Are we pioneers or sitting ducks? One might argue both ways after reading Brim Explorer co-founders Espen Larsen-Hakkebo and Agnes Arnadottir’s article in TradeWinds last month about the “over-engineering” of Norway’s electric ferries.

While the authors raise valid concerns about the challenges of electrifying the ferry fleet, their argument fails to recognise the monumental engineering achievements and the long-term benefits of this transition.

Taking a step back, we can appreciate the broader context of this transition and recognise the necessity for innovation and continuous improvement. The role of first movers in the transition to sustainable transportation is crucial, as they pave the way for further advancements.

It is important to understand that the Norwegian government’s initiative for electrifying ferries is driven by a competitive tender process, with operators and system integrators vying to provide the most cost-effective and energy-efficient solutions. In this environment, innovation thrives, and the result is a fleet designed to operate efficiently in the demanding Norwegian maritime environment.

Our engineers have risen to the challenge of designing vessels that are energy-efficient, capable of operating safely in harsh weather and optimised in every aspect, from hull design to propulsion systems. Furthermore, they are equipped with rapid charging systems to minimise downtime and meet demanding schedules.

The achievements of the Norwegian electric ferry industry should not be understated. These vessels are designed for heavy-duty operation, able to withstand thousands of charging cycles and maintain performance in a challenging environment. The lessons learned from this industry have the potential to revolutionise the global maritime sector, reducing emissions and paving the way for a greener future.

Critical infrastructure

Ferries in Norway are not just leisure vessels, but rather an essential part of the transport infrastructure, connecting towns and cities across its rugged coastline. In many cases, they serve as an extension of the road, carrying passengers, goods and vehicles, including heavy trucks and buses.

In such a critical transport system, redundancy is crucial to ensuring safety and reliability. This means the ferries must be designed with back-up systems and redundancies to ensure that they can continue to operate even if one component fails.

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This is especially important in harsh environments and with tight schedules, where delay or breakdown can have significant consequences for passengers, businesses — or, in worst-case scenarios, the economy as a whole.

Furthermore, the tight schedules and high demand for ferry services mean they must be able to operate around the clock, in all weather conditions, without compromising safety or efficiency. This requires a high degree of system optimisation, including advanced propulsion systems, energy-efficient designs and rapid charging systems.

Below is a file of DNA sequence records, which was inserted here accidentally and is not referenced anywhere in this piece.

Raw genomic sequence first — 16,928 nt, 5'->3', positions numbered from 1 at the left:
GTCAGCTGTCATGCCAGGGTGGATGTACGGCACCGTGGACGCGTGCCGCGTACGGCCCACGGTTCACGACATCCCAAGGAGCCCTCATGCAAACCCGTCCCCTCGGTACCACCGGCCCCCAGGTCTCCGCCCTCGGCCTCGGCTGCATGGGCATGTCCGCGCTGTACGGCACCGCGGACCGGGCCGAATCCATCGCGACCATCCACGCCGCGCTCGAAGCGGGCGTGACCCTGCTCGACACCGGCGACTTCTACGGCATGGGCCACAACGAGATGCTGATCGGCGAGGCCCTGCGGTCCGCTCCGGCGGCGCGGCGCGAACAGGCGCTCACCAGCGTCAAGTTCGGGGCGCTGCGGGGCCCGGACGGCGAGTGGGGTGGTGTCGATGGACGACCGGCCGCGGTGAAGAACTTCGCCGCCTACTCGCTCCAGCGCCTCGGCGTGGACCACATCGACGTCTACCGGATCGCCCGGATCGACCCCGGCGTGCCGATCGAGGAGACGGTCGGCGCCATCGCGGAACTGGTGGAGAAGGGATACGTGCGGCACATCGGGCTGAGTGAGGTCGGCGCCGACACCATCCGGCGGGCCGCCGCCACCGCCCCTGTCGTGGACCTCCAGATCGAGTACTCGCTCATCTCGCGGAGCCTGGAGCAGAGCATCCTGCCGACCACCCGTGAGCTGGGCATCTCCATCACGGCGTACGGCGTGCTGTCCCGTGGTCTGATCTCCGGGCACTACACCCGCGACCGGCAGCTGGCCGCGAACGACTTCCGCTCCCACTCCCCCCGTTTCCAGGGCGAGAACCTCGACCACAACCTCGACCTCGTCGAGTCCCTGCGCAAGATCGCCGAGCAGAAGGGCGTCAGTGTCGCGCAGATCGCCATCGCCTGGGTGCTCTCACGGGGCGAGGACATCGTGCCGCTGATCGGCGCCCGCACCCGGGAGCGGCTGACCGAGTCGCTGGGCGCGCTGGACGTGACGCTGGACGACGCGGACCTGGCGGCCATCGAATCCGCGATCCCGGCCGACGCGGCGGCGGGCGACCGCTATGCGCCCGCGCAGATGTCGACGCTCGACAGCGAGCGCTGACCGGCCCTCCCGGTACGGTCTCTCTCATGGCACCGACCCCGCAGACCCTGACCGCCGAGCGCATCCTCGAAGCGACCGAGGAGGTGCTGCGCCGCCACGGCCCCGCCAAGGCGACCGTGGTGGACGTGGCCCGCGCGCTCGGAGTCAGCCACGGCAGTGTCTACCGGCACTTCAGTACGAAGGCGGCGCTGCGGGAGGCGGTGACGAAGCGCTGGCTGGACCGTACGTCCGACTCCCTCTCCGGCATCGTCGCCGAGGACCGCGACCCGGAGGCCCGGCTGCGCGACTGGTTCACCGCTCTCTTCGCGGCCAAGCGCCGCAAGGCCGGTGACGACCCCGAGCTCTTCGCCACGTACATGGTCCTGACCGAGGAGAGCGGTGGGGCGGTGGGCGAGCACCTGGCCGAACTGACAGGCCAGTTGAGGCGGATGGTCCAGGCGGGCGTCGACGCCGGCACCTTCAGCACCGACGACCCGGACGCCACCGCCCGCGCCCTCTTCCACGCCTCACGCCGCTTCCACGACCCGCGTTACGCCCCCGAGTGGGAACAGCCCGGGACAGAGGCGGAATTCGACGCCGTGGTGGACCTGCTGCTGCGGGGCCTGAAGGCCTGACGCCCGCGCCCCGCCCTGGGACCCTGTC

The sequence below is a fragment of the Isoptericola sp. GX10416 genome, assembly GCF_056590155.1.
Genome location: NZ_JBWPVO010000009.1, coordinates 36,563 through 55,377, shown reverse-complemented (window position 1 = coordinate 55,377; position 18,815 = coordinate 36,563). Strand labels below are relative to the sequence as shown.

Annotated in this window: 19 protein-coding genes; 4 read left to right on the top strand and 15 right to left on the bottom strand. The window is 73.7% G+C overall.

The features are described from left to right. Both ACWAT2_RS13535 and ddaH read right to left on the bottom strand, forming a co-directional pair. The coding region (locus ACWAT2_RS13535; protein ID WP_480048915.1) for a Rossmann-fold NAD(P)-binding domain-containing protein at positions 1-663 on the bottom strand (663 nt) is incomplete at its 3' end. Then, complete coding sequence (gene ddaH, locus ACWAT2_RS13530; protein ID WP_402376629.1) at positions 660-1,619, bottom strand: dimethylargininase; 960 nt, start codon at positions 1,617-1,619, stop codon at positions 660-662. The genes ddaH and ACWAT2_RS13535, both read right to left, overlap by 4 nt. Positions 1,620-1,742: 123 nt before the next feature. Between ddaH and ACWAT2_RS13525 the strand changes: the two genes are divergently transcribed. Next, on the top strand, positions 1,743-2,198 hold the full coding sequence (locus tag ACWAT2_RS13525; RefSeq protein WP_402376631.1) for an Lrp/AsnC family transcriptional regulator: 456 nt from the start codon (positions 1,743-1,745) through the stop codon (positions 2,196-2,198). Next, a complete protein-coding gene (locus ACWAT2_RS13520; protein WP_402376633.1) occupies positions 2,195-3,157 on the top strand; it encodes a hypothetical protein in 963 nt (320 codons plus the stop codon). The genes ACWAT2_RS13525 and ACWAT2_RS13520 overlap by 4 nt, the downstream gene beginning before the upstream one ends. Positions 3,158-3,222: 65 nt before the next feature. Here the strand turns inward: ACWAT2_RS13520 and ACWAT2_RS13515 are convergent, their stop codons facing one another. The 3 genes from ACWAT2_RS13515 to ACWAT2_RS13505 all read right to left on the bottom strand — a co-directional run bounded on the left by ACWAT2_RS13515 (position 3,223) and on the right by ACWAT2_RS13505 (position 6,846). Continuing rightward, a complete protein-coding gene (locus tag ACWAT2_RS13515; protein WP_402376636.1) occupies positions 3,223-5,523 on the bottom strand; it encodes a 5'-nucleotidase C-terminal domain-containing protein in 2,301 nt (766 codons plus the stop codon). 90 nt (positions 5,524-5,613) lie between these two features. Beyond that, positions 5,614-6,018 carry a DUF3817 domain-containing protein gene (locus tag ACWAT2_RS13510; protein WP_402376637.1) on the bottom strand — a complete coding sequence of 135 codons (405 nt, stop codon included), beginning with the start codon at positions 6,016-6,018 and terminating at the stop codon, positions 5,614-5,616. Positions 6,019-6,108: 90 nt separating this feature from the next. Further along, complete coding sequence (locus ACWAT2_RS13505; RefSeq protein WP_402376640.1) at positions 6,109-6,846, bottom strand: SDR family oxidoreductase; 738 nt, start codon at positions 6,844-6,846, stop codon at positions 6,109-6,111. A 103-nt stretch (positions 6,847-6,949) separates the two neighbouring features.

Medstraum is the world’s first fully electric and zero-emission fast ferry, classed as a high-speed craft. It will be able to carry up to 150 passengers between Stavanger, and Hommersak for Norwegian operator Kolumbus at a cruising speed of 23 knots. Photo: Marius Knutsen/Maritime CleanTech

Therefore, while it may appear that Norway’s electric ferries are over-engineered, the reality is that they are designed to be reliable, safe and efficient in demanding conditions. The focus on energy efficiency and system optimisation is not a luxury but a necessity to ensure that these critical transport links can continue to operate and serve the needs of the people and businesses that depend on them.

It is worth noting that the expertise driving this change has been developed over 25 years of experience in the maritime electrical sector. Our engineers have consistently focused on cost-effectiveness, safety and ease of operation, always prioritising the needs of our customers.

Competitive tenders

The claim that these solutions are over-engineered and lack a focus on efficiency seems misguided, considering the stringent requirements and competitive nature of the tender process.

Norway has established itself as a global leader in maritime electrification solutions. Although exports of these solutions are currently limited, international markets, such as Singapore, are following Norway’s example, as evidenced by their new harbour craft regulations striving for net zero emissions by 2050.

Initiatives like this, along with many others worldwide, are certain to generate export opportunities for top electrification solution providers, many of which are based in Norway.

While it is essential to continue seeking improvements and addressing the challenges faced in the electrification of Norway’s ferries, it is equally important to acknowledge the progress made thus far. The domestic maritime industry is taking significant strides towards a sustainable future, and we at Norwegian Electric Systems are proud to contribute to this effort.

Siv Remoy-Vangen is managing director of Norwegian
Electric Systems, and the former chief executive of Maritime Bergen

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